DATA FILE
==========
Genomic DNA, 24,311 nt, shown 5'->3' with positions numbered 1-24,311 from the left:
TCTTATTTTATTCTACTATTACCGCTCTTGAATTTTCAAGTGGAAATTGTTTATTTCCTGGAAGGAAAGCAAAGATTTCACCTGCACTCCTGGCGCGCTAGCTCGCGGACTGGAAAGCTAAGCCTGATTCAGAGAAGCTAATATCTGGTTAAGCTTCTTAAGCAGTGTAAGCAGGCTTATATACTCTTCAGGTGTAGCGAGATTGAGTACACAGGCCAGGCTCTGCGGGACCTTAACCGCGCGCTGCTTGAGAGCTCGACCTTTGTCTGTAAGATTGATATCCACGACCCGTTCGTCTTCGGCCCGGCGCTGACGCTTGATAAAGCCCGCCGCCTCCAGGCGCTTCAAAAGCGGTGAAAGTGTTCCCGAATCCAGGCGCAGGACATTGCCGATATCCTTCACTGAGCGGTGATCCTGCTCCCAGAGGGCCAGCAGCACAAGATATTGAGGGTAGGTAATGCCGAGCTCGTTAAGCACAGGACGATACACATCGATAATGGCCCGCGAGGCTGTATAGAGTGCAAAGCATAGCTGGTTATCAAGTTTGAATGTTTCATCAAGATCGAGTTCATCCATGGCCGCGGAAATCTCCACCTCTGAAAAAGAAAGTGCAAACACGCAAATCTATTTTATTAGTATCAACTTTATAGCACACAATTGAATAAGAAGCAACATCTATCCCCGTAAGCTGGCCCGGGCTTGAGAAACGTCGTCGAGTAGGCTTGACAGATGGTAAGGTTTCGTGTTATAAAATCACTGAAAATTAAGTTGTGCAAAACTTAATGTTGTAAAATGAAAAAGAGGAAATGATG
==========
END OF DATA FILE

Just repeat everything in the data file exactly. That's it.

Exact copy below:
Genomic DNA, 24,311 nt, shown 5'->3' with positions numbered 1-24,311 from the left:
TCTTATTTTATTCTACTATTACCGCTCTTGAATTTTCAAGTGGAAATTGTTTATTTCCTGGAAGGAAAGCAAAGATTTCACCTGCACTCCTGGCGCGCTAGCTCGCGGACTGGAAAGCTAAGCCTGATTCAGAGAAGCTAATATCTGGTTAAGCTTCTTAAGCAGTGTAAGCAGGCTTATATACTCTTCAGGTGTAGCGAGATTGAGTACACAGGCCAGGCTCTGCGGGACCTTAACCGCGCGCTGCTTGAGAGCTCGACCTTTGTCTGTAAGATTGATATCCACGACCCGTTCGTCTTCGGCCCGGCGCTGACGCTTGATAAAGCCCGCCGCCTCCAGGCGCTTCAAAAGCGGTGAAAGTGTTCCCGAATCCAGGCGCAGGACATTGCCGATATCCTTCACTGAGCGGTGATCCTGCTCCCAGAGGGCCAGCAGCACAAGATATTGAGGGTAGGTAATGCCGAGCTCGTTAAGCACAGGACGATACACATCGATAATGGCCCGCGAGGCTGTATAGAGTGCAAAGCATAGCTGGTTATCAAGTTTGAATGTTTCATCAAGATCGAGTTCATCCATGGCCGCGGAAATCTCCACCTCTGAAAAAGAAAGTGCAAACACGCAAATCTATTTTATTAGTATCAACTTTATAGCACACAATTGAATAAGAAGCAACATCTATCCCCGTAAGCTGGCCCGGGCTTGAGAAACGTCGTCGAGTAGGCTTGACAGATGGTAAGGTTTCGTGTTATAAAATCACTGAAAATTAAGTTGTGCAAAACTTAATGTTGTAAAATGAAAAAGAGGAAATGATG